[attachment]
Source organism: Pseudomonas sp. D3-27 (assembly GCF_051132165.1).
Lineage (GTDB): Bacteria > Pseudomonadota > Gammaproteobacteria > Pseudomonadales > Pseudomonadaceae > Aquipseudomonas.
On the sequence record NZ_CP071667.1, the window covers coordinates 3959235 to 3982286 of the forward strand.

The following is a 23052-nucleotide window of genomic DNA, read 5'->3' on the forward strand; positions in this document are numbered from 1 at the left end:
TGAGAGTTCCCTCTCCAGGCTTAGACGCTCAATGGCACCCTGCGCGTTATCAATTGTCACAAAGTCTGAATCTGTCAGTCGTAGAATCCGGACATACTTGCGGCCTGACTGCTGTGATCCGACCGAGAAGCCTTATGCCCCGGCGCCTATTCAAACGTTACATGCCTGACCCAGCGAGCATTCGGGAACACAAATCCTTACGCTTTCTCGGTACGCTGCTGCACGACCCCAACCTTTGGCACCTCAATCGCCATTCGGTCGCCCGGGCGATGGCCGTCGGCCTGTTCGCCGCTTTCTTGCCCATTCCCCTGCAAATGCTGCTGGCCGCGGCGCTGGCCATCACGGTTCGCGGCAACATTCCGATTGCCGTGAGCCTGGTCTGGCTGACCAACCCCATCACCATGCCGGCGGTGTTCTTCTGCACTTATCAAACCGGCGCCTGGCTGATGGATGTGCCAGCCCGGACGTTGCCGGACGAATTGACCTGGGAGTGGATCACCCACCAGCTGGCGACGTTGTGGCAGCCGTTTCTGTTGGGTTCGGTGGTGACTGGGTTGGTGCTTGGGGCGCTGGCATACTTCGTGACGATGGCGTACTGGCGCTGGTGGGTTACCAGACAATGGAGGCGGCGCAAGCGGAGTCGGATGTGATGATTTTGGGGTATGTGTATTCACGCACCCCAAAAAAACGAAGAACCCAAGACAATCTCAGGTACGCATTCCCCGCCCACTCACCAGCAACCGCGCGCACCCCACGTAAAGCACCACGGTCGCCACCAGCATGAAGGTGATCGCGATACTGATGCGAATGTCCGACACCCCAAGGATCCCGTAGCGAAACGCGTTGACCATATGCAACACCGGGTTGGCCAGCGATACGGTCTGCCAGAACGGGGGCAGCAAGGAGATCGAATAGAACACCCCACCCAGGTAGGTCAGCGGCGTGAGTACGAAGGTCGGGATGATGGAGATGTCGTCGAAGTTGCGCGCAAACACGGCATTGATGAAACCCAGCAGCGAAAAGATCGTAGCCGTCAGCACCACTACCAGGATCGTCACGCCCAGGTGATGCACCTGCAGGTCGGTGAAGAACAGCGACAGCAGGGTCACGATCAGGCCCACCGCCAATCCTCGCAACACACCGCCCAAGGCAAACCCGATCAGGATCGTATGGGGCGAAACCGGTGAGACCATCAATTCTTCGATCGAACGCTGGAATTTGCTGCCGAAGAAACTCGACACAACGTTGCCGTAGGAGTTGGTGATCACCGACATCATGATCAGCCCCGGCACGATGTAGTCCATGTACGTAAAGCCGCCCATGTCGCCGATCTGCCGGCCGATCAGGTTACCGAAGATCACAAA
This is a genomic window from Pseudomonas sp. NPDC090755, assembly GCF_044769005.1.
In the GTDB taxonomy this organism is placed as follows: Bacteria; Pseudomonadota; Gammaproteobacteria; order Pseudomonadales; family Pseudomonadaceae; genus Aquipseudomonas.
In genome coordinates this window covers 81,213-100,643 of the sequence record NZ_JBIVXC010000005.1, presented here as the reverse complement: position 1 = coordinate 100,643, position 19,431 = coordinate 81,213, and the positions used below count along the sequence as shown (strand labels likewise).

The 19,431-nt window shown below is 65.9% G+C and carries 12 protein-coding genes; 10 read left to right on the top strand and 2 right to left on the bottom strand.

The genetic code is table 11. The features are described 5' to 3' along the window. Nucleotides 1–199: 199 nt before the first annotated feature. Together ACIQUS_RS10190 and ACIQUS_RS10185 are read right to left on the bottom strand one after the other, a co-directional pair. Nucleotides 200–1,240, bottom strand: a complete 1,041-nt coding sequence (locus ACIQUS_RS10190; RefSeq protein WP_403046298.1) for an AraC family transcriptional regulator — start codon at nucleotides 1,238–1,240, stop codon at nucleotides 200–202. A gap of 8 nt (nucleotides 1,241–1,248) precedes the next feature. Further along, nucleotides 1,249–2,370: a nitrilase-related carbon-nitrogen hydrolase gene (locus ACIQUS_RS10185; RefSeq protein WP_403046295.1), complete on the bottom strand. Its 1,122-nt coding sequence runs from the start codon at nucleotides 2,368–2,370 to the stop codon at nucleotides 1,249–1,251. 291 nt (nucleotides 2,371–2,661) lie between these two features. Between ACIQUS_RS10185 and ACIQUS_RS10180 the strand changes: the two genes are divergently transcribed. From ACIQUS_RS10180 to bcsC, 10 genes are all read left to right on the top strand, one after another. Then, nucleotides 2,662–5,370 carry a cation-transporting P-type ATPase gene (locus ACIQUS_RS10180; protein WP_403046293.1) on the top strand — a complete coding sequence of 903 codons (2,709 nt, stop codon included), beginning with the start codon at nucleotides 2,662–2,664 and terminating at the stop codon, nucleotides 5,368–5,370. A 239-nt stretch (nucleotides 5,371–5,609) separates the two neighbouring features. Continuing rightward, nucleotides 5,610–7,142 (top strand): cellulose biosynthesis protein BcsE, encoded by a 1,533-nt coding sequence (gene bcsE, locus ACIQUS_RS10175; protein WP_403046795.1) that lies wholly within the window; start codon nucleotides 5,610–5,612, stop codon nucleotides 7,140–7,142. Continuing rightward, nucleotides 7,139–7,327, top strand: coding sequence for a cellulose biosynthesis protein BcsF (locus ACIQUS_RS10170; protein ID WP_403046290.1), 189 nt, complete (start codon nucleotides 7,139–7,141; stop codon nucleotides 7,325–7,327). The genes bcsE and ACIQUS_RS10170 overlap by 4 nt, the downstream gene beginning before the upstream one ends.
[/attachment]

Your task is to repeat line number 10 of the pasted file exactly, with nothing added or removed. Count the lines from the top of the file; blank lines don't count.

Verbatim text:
The genetic code is table 11. The features are described 5' to 3' along the window. Nucleotides 1–199: 199 nt before the first annotated feature. Together ACIQUS_RS10190 and ACIQUS_RS10185 are read right to left on the bottom strand one after the other, a co-directional pair. Nucleotides 200–1,240, bottom strand: a complete 1,041-nt coding sequence (locus ACIQUS_RS10190; RefSeq protein WP_403046298.1) for an AraC family transcriptional regulator — start codon at nucleotides 1,238–1,240, stop codon at nucleotides 200–202. A gap of 8 nt (nucleotides 1,241–1,248) precedes the next feature. Further along, nucleotides 1,249–2,370: a nitrilase-related carbon-nitrogen hydrolase gene (locus ACIQUS_RS10185; RefSeq protein WP_403046295.1), complete on the bottom strand. Its 1,122-nt coding sequence runs from the start codon at nucleotides 2,368–2,370 to the stop codon at nucleotides 1,249–1,251. 291 nt (nucleotides 2,371–2,661) lie between these two features. Between ACIQUS_RS10185 and ACIQUS_RS10180 the strand changes: the two genes are divergently transcribed. From ACIQUS_RS10180 to bcsC, 10 genes are all read left to right on the top strand, one after another. Then, nucleotides 2,662–5,370 carry a cation-transporting P-type ATPase gene (locus ACIQUS_RS10180; protein WP_403046293.1) on the top strand — a complete coding sequence of 903 codons (2,709 nt, stop codon included), beginning with the start codon at nucleotides 2,662–2,664 and terminating at the stop codon, nucleotides 5,368–5,370. A 239-nt stretch (nucleotides 5,371–5,609) separates the two neighbouring features. Continuing rightward, nucleotides 5,610–7,142 (top strand): cellulose biosynthesis protein BcsE, encoded by a 1,533-nt coding sequence (gene bcsE, locus ACIQUS_RS10175; protein WP_403046795.1) that lies wholly within the window; start codon nucleotides 5,610–5,612, stop codon nucleotides 7,140–7,142. Continuing rightward, nucleotides 7,139–7,327, top strand: coding sequence for a cellulose biosynthesis protein BcsF (locus ACIQUS_RS10170; protein ID WP_403046290.1), 189 nt, complete (start codon nucleotides 7,139–7,141; stop codon nucleotides 7,325–7,327). The genes bcsE and ACIQUS_RS10170 overlap by 4 nt, the downstream gene beginning before the upstream one ends.